The $18.87 billion increase in her wealth is equivalent to earning the average annual wage in under three minutes, or almost $600 a second.

Mind boggling ... Gina Rinehart's golden year in numbers. [These figures have been rounded up].
Mind boggling … Gina Rinehart’s golden year in numbers.
[These figures have been rounded up].


Another dream is to win two seats on the Fairfax Media board after becoming the largest single shareholder earlier this year. That dream was dealt a blow today when the Fairfax board announced a board creshuffle which didn’t include Gina Rinehart.

The news of her estimated wealth will not go unnoticed by her three estranged children John, Bianca and Hope, who have taken legal action to remove her as trustee of the family trust. Based on the BRW valuation, the children’s shares in Hancock Prospecting are now worth over $9 billion. However, they cannot sell or leverage against them due to a clause in the company constitution that says they can only be onsold to lineal descendants of their late grandfather Lang Hancock.

It also comes a day after settling a dispute with WA billionaire Stan Perron over the size of royalty payments he has been receiving from Hancock Prospecting and Wright Prospecting dating right back to 1992. The settlement came days before a trial of the case was due to commence in Western Australia’s Supreme Court. In a statement, Perron Group said the parties had agreed that Perron “is and has always been” entitled to a 15 per cent interest in the benefits and entitlements” because of that backing.

Gina Rinehart … the world’s richest woman according to BRW. Photo: Bloomberg
Natures Brands Natural Health & Beauty Products
The mining boom has turned BRW’s Rich List into a tailspin as traditional operators such as Westfield supremo Frank Lowy, the cardboard boxmaking Pratt family, retailer Solomon Lew, James Packer and Gerry Harvey have been usurped by mining entrepreneurs such as Andrew Forrest and Rinehart. It has also had major ramifications on the Australian economy, creating deep structural changes.

According to BRW, if the resources boom continues, Rinehart’s wealth could increase to a whoping $100 billion, which would make her the richest person in the world – a situation that is unprecedented for any Australian individual.

BRW Rich List editor Andrew Heathcote said: “The $18.87 billion increase in her wealth is unprecedented. It is the result of foreign investment in new projects, increased production and a recovery & upswing in the iron ore price over the past six months.”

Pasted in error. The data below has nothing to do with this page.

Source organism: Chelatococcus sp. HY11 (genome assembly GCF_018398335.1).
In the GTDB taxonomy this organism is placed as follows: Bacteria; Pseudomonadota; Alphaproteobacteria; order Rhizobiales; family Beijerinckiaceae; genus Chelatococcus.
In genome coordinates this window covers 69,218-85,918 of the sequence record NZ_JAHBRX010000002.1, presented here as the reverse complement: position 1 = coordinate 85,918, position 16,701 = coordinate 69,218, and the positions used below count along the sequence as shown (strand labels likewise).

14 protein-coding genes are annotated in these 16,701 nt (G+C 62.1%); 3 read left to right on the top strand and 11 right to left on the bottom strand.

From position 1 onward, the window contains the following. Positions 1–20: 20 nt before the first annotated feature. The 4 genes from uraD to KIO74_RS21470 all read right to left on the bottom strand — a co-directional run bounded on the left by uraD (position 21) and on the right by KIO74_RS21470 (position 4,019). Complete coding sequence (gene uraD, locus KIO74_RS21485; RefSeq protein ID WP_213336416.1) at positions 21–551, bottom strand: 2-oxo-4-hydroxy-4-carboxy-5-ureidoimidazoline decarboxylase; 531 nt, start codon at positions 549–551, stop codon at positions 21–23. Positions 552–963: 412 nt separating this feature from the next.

The BRW valuation is far higher than the valuation of Forbes, which estimated her wealth at $US18 billion in February. Part of the discrepancy between the two estimates is due to a further increase in iron ore prices over the past several months. But in the main it demonstrates that valuations of private companies are extremely subjective and based on a number of assumptions including debt.



Rinehart’s $29.17 billion fortune catapults her to being the richest woman in the world, deposing Christy Walton ($26 billion) of the title, who is the widow of John Walton and has a major stake in US-retail giant Wal-Mart. Her wealth makes her the eighth richest person in the world, but still behind Mexican telco tycoon Carlos Slim, Bill Gates and Warren Buffett.

Rinehart debuted on the Rich List in 1992 at $75 million after inheriting Hancock Prospecting from her father Lang Hancock after he died. In 2010 BRW estimated Gina’s wealth at $4.5 billion. By 2011 it was $10.3 billion.

When she pulled off the Roy Hill deal with two South Korean companies and a Japanese company to sell 30 per cent of the iron ore tenement, providing her with $3.2 billion, it placed a price tag of $12.8 billion on a business that had previously been valued by BRW and Forbes at zero.

Tri Nature - Environmentally Responsible Household Products

Sourced & published by Henry Sapiecha

Who are the wealthiest people in Australia?

Click on the images or links below to see a little about what makes the richest Australians tick, where they come from and where they are going. Or simply start here with this year’s number one, Gina Rinehart.

These profiles will be updated regularly and the relative rankings shifted as the fortunes of these major players waxes and wanes. As a guide we have followed the 2011 BRW Rich 200, a summary of which can be found at who are the richest Australians.

Gina Rinehart #1 Gina Rinehart
You don’t need to meet mining mogul Gina Rinehart to know she is a formidable and determined woman. And with a net worth approaching $20 billion she is clearly in a league of her own. More >
Ivan Glasenberg #2 Ivan Glasenberg
Ivan Glasenberg, has not had the largest of media profiles which is surprising considering he ranks amongst 100 of the world’s richest people. More>
Andrew 'Twiggy' Forrest #3 Andrew ‘Twiggy’ Forrest
Call John Andrew Henry ‘Twiggy’ Forrest what you will but you could never call him a quitter. Be it childhood obstacles, to epic corporate and government battles. More >
Anthony Pratt #4 Anthony Pratt
Paper, packaging and recycling is big business. $5.2 billion to be more precise for Anthony Pratt and Family, heirs to the Visy Industries empire. More >
Clive Palmer #5 Clive Palmer
From real estate to minerals, Clive Palmer is political, generous, hard working and that rare person who has succeeded in two separate careers. More >
Frank Lowy #6 Frank Lowy
Frank Lowy has seen a darker side of life than most. And while he has shown a canny head for business, his main interest now seems to be the beautiful game. More >
Harry Triguboff #7 Harry Triguboff
While Harry Triguboff, of Meriton fame, is a proponent of a Big Australia he is very much his own man when it comes to business. He is hands on, independent and clearly driven. More >
James Packer #8 James Packer
From serious business coverage to TV and the gossip rags, James Packer’s professional and personal life has always been in the spotlight. More >